19 Dec. 2018 | Comments (0)
The charitable sector. The social sector. The voluntary sector. The civic sector. The nonprofit sector. The not-for-profit sector. The third sector. The independent sector. Civil society. Non-governmental organizations. Nonprofits. Charities. NGOs.
All of these names have been applied to a group of institutions that includes 1.6 million organizations in the United States employing 11.4 million people (or 10 percent of the workforce—the third largest behind retail and manufacturing). It is also reported to generate about 10 percent of the country’s gross national product. Add another 63 million volunteers and you have a formidable economic force.
These organizations are devoted to causes as diverse as education, the environment, the arts, health and human services, food security, wildlife protection, humanitarian relief and research. They exist in virtually every town, and often are considered the bedrocks of their communities. Americans support them in ways unheard of in many parts of the world. In 2016, Americans gave $390 billion to these organizations, an increase of 2.7 percent from 2015.
Yet, many insiders complain that the sector has little clout in Washington, DC and other halls of power. Representatives from this sector are often not at the table when critical community issues are discussed, and their interests often take a backseat to those of other sectors.
One reason for this disconnect may be the confusion sown by so many names for one group of organizations. While lacking any scientific research on the subject, I suspect that most people have no idea that charities and nongovernmental organizations and nonprofits are essentially the same entities, and the sector compounds the problem by using a variety of names itself.
The main advocacy group for this sector is Independent Sector, a membership organization that brings together a diverse set of charitable organizations, foundations and corporations to advance the common good (Full disclosure: I’m a member of its board of directors). It advocates for public policies that impact the sector, builds knowledge on behalf of the sector, and connects organizations and their leaders to one another. Independent Sector envisions a world of engaged individuals, robust institutions and vibrant communities working together to improve the lives and the natural world, and strengthen democratic societies.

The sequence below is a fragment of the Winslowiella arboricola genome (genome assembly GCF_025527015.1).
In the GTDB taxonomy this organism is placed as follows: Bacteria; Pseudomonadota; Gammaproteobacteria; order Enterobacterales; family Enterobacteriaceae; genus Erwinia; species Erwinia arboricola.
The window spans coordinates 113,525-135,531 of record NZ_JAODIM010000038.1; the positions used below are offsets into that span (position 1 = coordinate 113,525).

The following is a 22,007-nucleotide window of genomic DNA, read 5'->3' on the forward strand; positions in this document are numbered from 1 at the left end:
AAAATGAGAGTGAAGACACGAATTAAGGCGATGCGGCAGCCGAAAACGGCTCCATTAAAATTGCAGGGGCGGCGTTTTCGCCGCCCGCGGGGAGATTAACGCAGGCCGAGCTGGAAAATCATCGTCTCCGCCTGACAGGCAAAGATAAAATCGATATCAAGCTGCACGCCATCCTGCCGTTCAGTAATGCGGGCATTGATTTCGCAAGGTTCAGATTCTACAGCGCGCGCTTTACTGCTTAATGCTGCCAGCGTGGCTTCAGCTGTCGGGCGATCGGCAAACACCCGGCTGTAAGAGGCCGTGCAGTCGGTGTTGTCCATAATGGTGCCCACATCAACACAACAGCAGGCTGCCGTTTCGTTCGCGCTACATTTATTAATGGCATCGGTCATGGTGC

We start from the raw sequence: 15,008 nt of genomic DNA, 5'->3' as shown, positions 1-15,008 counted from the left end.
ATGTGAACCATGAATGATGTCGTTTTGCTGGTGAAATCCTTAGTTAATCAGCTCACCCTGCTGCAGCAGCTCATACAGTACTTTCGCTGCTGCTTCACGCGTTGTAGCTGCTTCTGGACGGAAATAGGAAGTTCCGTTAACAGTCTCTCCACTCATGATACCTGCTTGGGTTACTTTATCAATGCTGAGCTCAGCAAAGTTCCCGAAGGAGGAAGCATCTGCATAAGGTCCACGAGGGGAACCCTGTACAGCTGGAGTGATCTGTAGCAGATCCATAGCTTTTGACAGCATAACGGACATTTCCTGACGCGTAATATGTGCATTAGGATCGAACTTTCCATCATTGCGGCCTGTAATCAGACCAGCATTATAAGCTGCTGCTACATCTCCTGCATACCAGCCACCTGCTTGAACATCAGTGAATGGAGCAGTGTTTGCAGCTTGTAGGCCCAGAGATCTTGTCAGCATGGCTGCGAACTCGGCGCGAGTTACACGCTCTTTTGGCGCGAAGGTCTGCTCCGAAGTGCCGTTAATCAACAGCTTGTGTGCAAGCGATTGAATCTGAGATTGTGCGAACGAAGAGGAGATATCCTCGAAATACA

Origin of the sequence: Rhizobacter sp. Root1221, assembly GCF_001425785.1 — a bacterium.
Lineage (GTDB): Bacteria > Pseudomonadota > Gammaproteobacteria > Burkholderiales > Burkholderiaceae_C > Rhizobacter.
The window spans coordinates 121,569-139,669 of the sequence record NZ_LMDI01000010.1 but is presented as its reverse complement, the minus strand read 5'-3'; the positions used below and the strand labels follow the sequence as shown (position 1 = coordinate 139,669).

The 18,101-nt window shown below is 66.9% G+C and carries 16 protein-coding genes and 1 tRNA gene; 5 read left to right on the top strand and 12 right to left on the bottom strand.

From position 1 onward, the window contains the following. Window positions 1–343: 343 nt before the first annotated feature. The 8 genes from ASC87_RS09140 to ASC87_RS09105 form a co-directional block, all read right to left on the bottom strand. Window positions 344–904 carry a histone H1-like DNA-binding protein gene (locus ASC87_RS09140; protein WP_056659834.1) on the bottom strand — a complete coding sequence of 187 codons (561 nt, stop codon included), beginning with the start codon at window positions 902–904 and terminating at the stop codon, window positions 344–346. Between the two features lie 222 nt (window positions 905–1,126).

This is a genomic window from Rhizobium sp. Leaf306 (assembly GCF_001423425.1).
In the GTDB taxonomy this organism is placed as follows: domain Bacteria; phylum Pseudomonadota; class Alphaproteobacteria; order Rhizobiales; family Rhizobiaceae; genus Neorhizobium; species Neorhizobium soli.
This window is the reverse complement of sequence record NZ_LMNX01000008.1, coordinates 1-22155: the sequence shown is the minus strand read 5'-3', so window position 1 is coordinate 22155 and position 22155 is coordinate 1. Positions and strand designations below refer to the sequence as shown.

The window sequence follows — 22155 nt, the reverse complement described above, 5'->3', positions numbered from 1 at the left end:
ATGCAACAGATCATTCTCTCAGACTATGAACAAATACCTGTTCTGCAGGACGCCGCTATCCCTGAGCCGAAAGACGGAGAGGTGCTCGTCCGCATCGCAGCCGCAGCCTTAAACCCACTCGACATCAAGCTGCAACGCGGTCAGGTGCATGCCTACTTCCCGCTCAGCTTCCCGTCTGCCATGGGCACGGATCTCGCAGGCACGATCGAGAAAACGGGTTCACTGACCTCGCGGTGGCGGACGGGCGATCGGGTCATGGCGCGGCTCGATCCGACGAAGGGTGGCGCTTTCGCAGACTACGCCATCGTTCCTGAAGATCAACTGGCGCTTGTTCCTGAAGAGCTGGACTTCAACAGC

One of its goals is to advance a new narrative about the sector so that the public—as well as the sector’s workers and supporters—have a better understanding of its breath and impact. It’s going to be a tough job.
I’ve spoken to people who work for charitable organizations who don’t really understand that they are linked to a sector that includes hospitals, universities, museums, science centers, soup kitchens, food pantries, parks, homeless shelters and advocacy groups. They tend to know about their own cause or vertical within the sector, but very little about other parts of the sector. Organizations like Independent Sector hope to bring more disparate parts of the sector together for greater dialogue and common purpose.
A good start would be some common agreement on nomenclature. Sometimes in order to advance a cause it’s necessary to identify it and then label it consistently. Personally, I prefer titles like charitable sector or social sector because they describe what the sector is rather than what it is not. Civil society seems too amorphous: shouldn’t all parts of society be civil? And, I don’t like coming in third. But, coming to an agreement on terms is going to take real leadership and commitment from the leaders of the sector.
So, as we close out 2018 and look forward to 2019, one of my hopes is that the charitable/social/independent sector comes together to serve together under one umbrella. Wouldn’t that be sweet?
This blog was originally published by American Expre.